Essendon Fields Airport today marked its 100-year anniversary with plans for the business precinct to employ more than 20,000 by 2040, making it just as important to Melbourne over the next 100 as it has been for the last century.

Essendon Fields Airport, known for most of its century simply as Essendon Airport, was Melbourne’s first domestic and international airport when it was established in 1921 and has been the aviation gateway for generations of Melburnians, as well as connecting the rest of the world to Victoria.

The airport has welcomed everyone from Her Majesty Queen Elizabeth II on her first visit to Australia in 1954, as well as every athlete arriving for the 1956 Olympics, to 5000 screaming fans overwhelming the airport terminal to see the Beatles touch down in 1964, officially launching the global catch phrase ‘Beatlemania’.

Today Essendon Fields Airport retains its status as a critical aviation hub, including operating Victoria’s largest base of emergency service aircraft, but also has developed the largest collection of new car dealerships in Australia, while attracting iconic retailers like LaManna Supermarket and Melbourne’s highly successful DFO Essendon, alongside Hyatt Place hotel and event centre and iFLY indoor skydiving.

In fact, Essendon Fields has evolved into a collection of five precincts – the central business district on English Street, the Bulla Rd retail hub, EF Auto on Wirraway Rd, an emerging technology park and the central hangars and aviation zone, with plans to grow these precincts to provide more than 20,000 jobs by 2040.

“Today is a proud day for Essendon Fields as we mark 100 years of serving the people of Melbourne and our surrounding community. We are just as excited about our next 100 years as we are about our achievements over the past century,’’ said Essendon Fields CEO, Brendan Pihan.

“Since 2001, new development and investment at Essendon Fields has transformed the site into a thriving mixed-use business precinct. Our vision is for Essendon Fields to provide the jobs for Melbourne’s burgeoning northwest across a wide range of industries, while ensuring that running a safe and viable airport remains at the heart of everything we do,” he said.

“Essendon Fields Airport is the home of Victoria’s emergency services aircraft, police helicopters and firefighting airtankers, and offers regular connections to regional destinations like Griffith, Dubbo and King Island. Bombardier recently announced it would open a dedicated Service Centre here in 2022, the first in Australia. This cements Essendon Fields Airport as the home of corporate jets in Australia, with more than 60 of Australia’s 200 business jets calling Essendon Fields Airport home,’’ Mr Pihan.

When Essendon Fields was privatised in 2001, it provided just a few hundred jobs mainly in aviation repairs. Today, the precinct has grown to become the daily destination for more than 6000 workers, with plans in place to ensure that within 20 years, more than 20,000 people are employed at Essendon Fields.

“It’s really important we manage the co-existence of aviation and non-aviation activities,” said Mr Pihan. “In years to come, that balance will involve continued investment in the airport and appropriate development of the non-aviation land to make the most of the opportunities to provide thousands of jobs close to where people live” he said.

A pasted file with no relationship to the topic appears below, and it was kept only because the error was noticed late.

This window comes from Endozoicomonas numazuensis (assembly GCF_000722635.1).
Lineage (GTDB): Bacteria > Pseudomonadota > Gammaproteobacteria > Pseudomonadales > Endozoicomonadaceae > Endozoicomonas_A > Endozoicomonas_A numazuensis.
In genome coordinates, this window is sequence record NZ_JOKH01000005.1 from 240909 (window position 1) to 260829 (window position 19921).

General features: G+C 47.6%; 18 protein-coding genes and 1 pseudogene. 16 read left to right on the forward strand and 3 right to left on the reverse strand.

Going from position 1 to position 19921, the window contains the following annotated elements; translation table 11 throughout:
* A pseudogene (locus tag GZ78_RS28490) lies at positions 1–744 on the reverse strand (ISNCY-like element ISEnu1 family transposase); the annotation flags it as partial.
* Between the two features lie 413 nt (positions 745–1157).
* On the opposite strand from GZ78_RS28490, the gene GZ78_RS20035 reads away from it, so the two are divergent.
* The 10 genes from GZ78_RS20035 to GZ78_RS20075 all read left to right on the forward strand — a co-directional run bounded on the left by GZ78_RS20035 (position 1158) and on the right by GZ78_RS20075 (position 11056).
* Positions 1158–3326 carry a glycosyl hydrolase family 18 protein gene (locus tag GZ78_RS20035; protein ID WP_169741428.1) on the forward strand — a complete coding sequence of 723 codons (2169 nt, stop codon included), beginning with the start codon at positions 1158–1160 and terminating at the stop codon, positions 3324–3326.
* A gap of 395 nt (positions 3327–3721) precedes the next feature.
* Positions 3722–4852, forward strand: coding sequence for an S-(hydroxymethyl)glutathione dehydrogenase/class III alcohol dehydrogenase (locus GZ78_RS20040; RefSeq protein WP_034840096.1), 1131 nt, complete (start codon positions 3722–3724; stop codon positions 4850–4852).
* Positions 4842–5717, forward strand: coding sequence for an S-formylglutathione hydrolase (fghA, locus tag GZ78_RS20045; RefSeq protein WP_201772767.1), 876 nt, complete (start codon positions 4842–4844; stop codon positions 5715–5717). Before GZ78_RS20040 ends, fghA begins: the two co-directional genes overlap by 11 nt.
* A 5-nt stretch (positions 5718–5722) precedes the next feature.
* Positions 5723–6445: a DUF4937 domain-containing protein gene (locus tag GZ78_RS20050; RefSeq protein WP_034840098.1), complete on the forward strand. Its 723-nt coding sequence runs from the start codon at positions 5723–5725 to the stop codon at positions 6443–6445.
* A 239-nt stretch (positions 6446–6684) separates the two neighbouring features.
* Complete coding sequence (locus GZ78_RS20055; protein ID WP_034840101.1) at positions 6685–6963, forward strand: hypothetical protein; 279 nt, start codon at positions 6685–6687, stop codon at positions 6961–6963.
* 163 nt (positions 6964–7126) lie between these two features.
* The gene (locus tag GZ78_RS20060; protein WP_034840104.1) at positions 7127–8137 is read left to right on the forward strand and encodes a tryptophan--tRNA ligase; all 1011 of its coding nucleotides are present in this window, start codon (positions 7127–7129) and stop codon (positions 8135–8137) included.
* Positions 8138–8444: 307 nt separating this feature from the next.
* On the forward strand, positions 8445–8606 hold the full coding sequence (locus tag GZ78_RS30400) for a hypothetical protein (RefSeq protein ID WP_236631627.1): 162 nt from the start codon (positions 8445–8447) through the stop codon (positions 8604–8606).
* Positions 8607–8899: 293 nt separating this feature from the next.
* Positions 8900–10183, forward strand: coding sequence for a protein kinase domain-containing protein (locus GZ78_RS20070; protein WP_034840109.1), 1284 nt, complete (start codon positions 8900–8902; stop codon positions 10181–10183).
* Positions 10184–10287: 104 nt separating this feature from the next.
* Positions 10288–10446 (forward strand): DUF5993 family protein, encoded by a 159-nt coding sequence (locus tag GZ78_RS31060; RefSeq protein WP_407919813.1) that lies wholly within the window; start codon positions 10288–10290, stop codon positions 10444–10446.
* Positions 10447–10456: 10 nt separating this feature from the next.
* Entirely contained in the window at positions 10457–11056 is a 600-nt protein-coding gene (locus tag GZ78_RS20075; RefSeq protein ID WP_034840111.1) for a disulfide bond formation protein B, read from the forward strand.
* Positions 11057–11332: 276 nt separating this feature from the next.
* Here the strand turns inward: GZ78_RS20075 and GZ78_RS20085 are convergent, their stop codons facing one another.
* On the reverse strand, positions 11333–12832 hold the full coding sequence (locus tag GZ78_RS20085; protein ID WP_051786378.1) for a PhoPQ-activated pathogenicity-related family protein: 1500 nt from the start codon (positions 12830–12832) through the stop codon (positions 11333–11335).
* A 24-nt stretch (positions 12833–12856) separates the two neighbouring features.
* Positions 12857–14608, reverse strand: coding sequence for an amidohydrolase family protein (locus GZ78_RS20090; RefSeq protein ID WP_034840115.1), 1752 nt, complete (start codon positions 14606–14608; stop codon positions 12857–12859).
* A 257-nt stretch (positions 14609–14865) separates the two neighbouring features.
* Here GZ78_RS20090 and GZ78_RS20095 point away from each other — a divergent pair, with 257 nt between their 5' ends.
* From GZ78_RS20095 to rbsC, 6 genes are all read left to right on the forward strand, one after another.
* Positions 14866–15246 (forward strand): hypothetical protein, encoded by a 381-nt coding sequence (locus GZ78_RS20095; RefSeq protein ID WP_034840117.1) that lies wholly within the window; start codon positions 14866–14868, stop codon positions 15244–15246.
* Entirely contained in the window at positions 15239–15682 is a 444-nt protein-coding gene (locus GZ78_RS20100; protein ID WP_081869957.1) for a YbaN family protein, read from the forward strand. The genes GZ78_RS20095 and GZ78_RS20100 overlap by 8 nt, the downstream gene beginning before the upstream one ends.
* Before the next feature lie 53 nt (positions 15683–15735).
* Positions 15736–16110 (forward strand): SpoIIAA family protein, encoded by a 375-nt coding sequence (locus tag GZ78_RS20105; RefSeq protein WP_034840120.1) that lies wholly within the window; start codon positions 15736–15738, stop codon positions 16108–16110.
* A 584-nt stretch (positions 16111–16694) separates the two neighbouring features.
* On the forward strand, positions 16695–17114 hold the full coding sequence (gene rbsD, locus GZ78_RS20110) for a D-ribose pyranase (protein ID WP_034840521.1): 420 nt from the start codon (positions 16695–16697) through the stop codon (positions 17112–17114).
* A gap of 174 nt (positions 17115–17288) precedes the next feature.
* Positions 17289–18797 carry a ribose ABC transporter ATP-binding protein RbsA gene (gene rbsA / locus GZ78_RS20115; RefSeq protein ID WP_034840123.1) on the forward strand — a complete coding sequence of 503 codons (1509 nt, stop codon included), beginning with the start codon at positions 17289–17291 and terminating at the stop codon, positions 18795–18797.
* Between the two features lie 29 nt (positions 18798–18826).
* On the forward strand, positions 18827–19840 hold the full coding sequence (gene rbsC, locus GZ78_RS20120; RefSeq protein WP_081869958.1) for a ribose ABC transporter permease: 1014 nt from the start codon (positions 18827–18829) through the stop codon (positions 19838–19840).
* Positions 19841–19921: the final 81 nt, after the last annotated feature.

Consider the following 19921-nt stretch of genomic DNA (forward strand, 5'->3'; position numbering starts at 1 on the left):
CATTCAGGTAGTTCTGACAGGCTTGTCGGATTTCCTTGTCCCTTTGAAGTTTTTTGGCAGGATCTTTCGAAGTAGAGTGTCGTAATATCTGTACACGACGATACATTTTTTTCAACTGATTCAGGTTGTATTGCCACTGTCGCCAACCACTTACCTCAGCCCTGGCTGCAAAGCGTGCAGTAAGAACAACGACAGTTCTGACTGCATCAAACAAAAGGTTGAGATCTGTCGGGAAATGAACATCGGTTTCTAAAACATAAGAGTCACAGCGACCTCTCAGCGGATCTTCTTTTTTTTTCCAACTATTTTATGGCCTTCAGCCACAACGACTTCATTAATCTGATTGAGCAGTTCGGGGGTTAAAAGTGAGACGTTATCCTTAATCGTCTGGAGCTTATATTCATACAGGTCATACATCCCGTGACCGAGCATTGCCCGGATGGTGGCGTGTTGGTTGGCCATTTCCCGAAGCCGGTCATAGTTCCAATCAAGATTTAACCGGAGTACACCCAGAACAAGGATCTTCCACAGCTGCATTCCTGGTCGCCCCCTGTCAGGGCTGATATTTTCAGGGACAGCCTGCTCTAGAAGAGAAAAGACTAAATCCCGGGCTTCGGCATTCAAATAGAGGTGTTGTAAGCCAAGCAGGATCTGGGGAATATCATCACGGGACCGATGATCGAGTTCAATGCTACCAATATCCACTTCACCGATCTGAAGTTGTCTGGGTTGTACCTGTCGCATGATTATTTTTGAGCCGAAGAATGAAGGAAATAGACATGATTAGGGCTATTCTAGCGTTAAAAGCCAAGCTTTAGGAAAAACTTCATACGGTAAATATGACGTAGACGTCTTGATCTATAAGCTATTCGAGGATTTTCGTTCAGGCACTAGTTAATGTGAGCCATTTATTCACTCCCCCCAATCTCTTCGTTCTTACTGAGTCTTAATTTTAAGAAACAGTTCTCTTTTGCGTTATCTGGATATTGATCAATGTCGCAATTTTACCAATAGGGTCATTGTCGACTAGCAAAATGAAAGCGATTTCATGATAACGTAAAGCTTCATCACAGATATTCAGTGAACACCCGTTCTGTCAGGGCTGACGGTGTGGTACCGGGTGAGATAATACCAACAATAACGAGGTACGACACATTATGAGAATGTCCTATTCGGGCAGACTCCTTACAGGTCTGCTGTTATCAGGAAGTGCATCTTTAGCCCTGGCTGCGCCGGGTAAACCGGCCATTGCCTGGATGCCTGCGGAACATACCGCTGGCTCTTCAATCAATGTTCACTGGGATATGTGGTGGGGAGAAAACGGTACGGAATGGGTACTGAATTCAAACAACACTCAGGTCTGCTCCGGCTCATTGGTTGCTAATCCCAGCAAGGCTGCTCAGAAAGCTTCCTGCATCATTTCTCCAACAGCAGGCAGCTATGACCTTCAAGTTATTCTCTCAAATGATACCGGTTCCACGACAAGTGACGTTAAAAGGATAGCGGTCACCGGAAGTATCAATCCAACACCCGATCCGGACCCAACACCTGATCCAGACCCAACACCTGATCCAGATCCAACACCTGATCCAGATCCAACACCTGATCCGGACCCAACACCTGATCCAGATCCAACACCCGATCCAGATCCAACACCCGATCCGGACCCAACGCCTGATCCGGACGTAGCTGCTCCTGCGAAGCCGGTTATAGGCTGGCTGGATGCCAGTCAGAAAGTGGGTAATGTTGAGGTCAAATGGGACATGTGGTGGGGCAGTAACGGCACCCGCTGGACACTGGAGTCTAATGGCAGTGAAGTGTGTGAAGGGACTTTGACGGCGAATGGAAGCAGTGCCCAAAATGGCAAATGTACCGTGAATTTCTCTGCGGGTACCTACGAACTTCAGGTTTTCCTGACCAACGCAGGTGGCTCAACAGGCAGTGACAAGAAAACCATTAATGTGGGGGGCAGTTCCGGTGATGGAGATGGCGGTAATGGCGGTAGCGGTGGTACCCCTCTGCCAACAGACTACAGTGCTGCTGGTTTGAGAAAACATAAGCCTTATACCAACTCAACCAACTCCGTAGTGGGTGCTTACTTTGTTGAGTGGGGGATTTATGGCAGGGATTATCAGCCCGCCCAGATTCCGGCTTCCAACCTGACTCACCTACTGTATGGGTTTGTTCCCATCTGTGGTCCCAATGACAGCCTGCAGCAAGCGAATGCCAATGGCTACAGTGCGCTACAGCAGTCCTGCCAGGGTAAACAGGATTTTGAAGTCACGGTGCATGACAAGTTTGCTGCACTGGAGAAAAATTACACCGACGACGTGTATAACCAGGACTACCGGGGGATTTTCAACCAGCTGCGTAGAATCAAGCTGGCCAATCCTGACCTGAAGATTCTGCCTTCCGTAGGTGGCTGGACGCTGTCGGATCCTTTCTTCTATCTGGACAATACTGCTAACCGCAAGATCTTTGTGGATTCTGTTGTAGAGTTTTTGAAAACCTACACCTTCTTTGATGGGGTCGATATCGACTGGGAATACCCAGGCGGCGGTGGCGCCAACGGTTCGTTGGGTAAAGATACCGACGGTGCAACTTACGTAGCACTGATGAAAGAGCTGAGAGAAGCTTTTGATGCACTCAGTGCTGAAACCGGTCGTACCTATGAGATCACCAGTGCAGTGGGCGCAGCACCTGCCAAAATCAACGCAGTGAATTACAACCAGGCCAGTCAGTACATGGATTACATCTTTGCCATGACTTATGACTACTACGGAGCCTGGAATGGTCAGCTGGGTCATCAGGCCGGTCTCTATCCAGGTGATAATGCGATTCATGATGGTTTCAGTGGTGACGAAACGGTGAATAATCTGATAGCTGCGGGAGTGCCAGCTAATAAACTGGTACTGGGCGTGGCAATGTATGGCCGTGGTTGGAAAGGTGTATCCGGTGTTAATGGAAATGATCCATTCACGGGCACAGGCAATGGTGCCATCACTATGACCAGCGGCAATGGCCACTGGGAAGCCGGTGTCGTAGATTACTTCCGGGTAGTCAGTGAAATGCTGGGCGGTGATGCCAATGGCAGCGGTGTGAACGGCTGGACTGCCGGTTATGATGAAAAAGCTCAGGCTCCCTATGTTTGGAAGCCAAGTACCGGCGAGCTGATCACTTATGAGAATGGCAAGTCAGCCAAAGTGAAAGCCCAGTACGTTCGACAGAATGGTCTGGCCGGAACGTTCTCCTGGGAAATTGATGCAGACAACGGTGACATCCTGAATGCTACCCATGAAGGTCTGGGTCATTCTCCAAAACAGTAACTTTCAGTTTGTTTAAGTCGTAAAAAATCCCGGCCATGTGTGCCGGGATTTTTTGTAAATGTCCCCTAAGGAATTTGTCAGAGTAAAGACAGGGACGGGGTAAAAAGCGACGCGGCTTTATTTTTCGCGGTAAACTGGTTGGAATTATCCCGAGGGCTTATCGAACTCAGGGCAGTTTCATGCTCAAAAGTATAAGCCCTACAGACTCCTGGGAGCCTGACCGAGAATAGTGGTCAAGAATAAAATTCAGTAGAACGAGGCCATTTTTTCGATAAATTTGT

In years to come, Essendon’s central location – just 12km from the CBD – may play a different role in aviation as aircraft technology evolves, introducing new possibilities in last mile delivery and human movement.

“It’s easy to imagine a new era of last mile logistics and point-to-point human movement, and the role an aerodrome so centrally located – surrounded by nearly 3 million people – may play in enabling those new industries. “It’s only a matter of time,” he said.

Like most forward-thinking businesses in Australia, Essendon Fields Airport is heavily geared towards sustainability. In a bid to create more clean, green spaces, the airport has commenced the rollout of a major solar project, and recently achieved its mission of planting more than 10,000 trees, just in time for its 100th birthday.

“When most people see Essendon Fields for the first time – or the first time in a while – their reaction is: ‘I had absolutely no idea that this was all here’,” Mr Pihan said. “We’re working hard to support the local community, which includes the Airport West Football Club, the Caroline Chisholm Society and our onsite Niddrie Gymnastics academy.”

“We want to make sure the community understands this place and know that it can be a part of their everyday life, whether it’s getting a bite to eat, having their car serviced, or working in a modern office each day,” he said.

It’s likely the coronavirus pandemic will fast-track this sense of connection, as more people choose to work close to home and stay within their suburbs. The airport’s onsite business park has reported its lowest office vacancy rate in years, a testament to the growing popularity of the precinct. “Our vacancy rate across the park today is just 0.2%, and we have several new projects in delivery”, said Mr Pihan.

To celebrate 100 years of operation, and the community and people that helped shape Melbourne’s first airport, Essendon Fields Airport is inviting all families, history buffs and aviation enthusiasts to a jam-packed open day on Saturday 9th October 2021 from 10am to 3pm.

Featuring stalls, museum displays and aircraft demonstrations, the fun-filled centenary event is guaranteed to have something for everyone.